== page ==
The black painted surface is a later colour added whereas the original colour might have been more of a greenish black.

++++++++++++++++++ITEM NOT AVAILABLE+++++++++++++++++++++++++++++++++

http://www.merzbau.co.uk

website: http://www.merzbau.vpweb.co.uk

please click on the Merzbau logo (top left) to see all of our current listings.

p1210252

p1150684

Dom Hans van der Laan (Netherlands, 1904-1991)

Pew/ Settle, 1950s

Oak wood and steel square ended nails

Dom Hans van der Laan was a Dutch Benedictine monk and architect. He was a leading figure in the Dutch ‘Bossche School’. His theories on numerical ratios in architecture dealing with the plastic number, ideal size and relationship systems, were very influential.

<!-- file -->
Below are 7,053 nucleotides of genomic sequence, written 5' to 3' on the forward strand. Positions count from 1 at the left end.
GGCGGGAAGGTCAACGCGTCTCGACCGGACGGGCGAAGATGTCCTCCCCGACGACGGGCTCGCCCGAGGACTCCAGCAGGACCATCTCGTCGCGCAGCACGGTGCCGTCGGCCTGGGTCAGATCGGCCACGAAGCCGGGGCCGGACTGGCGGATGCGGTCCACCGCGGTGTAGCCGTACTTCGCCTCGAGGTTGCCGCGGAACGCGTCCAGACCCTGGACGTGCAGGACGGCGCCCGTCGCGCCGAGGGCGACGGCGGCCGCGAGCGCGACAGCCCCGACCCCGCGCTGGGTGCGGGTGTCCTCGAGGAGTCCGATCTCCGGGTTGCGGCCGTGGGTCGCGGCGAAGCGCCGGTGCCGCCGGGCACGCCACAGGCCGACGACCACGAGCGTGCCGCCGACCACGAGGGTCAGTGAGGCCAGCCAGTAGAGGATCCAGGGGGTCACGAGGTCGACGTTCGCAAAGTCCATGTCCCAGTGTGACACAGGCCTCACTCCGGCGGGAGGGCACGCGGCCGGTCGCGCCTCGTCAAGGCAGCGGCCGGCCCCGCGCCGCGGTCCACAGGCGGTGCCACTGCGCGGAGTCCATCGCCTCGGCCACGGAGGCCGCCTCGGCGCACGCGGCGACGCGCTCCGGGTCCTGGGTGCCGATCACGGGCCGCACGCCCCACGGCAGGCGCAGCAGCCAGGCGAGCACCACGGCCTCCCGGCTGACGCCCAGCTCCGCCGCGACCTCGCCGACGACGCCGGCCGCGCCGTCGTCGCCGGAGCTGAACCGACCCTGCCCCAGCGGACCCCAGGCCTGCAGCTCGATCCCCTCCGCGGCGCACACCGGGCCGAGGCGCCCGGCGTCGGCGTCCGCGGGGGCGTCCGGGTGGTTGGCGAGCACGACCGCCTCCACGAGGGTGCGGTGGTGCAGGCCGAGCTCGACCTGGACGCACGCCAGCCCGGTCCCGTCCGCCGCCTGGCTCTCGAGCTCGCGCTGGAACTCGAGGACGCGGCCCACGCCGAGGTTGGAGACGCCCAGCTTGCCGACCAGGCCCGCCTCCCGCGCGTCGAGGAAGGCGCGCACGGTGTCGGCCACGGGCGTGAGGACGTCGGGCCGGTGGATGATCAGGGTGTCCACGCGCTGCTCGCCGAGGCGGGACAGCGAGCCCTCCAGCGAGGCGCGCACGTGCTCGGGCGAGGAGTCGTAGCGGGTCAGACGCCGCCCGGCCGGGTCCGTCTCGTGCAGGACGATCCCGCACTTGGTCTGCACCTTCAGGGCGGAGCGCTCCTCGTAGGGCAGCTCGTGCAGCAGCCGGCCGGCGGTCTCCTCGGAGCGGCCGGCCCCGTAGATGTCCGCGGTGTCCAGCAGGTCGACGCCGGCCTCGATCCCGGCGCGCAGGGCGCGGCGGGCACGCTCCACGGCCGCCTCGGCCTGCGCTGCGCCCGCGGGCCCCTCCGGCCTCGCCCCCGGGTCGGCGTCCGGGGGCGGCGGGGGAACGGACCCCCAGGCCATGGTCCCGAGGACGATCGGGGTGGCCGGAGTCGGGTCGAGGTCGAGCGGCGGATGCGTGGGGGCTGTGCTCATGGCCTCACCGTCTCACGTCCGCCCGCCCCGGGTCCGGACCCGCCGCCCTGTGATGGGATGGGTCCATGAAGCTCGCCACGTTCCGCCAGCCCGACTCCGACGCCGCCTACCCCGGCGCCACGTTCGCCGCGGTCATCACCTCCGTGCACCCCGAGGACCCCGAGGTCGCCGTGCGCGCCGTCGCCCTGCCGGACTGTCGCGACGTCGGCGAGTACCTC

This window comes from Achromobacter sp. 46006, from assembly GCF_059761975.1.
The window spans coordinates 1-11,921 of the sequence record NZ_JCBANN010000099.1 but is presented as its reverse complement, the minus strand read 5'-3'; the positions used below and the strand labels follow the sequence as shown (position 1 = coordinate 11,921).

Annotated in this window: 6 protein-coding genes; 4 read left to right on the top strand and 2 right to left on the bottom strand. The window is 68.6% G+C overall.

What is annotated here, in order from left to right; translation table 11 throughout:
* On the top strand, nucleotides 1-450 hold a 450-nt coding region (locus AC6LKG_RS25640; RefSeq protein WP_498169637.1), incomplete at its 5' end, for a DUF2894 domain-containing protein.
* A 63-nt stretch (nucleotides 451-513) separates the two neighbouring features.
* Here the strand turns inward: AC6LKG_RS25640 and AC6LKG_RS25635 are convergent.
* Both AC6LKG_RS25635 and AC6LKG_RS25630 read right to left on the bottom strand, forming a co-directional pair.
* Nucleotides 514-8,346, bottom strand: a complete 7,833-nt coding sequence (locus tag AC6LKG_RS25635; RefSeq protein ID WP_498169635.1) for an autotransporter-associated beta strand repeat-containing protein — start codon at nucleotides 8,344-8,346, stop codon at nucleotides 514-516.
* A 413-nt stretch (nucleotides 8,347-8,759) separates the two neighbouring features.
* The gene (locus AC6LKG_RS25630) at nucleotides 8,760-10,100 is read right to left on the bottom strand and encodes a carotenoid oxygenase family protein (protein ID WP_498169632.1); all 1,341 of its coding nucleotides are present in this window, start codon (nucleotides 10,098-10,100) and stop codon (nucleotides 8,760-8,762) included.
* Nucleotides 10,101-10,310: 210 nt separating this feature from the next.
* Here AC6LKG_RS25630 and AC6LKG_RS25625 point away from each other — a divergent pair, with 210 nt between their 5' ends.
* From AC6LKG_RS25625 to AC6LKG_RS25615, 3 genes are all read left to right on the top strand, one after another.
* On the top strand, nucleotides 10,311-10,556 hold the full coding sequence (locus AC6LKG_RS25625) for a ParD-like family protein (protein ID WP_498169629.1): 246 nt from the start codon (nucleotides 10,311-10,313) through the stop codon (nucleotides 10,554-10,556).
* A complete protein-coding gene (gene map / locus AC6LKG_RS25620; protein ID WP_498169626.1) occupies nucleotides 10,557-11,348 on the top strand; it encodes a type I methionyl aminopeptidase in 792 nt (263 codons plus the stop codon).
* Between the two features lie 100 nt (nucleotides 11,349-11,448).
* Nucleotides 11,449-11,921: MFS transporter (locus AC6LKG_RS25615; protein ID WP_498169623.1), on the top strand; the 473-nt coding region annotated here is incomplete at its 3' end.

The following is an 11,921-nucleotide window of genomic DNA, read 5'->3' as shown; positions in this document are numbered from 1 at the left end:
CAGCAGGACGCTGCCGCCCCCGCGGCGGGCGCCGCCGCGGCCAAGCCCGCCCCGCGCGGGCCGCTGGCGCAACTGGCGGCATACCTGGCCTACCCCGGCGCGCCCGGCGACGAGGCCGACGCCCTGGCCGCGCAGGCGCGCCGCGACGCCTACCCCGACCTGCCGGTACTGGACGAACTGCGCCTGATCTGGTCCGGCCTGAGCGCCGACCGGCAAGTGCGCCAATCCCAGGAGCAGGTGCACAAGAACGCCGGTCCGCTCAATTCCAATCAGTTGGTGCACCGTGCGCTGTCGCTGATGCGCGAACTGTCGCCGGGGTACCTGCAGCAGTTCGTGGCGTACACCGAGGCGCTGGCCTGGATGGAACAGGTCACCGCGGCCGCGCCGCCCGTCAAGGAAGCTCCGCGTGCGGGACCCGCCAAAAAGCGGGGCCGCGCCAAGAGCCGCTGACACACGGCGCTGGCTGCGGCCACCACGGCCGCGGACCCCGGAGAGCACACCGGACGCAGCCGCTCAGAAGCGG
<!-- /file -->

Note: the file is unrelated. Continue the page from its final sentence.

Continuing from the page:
Dom Hans van der Laan worked on many projects during the ‘Reconstruction Period’ after WWII to create a body of work. The architect and student of Dom Hans v.d. Laan, Jan de Jong, was able to translate many of his concepts and ideas into pioneering buildings and spaces prior to the late 1960s when many of the churches and religious institutions began to close down.

This oak pew or settle is a very early example of the designs by Dom Hans van der Laan. It came out of the Sint Stanislas chapel, build in 1955/56 in the city of Leiden. (building by Jan van der Laan, brother of Hans). The chapel was refurbished in the 1980s/90s at which time the pew was removed. It is totally original and has a superb warm patina.

POA.

http://www.merzbau.co.uk

website: http://www.merzbau.vpweb.co.uk

please click on the Merzbau logo (top left) to see all of our current listings.

dom1-1

 Jan de Jong (Netherlands, 1917-2001) / Dom Hans van der Laan (Netherlands, 1904-1991)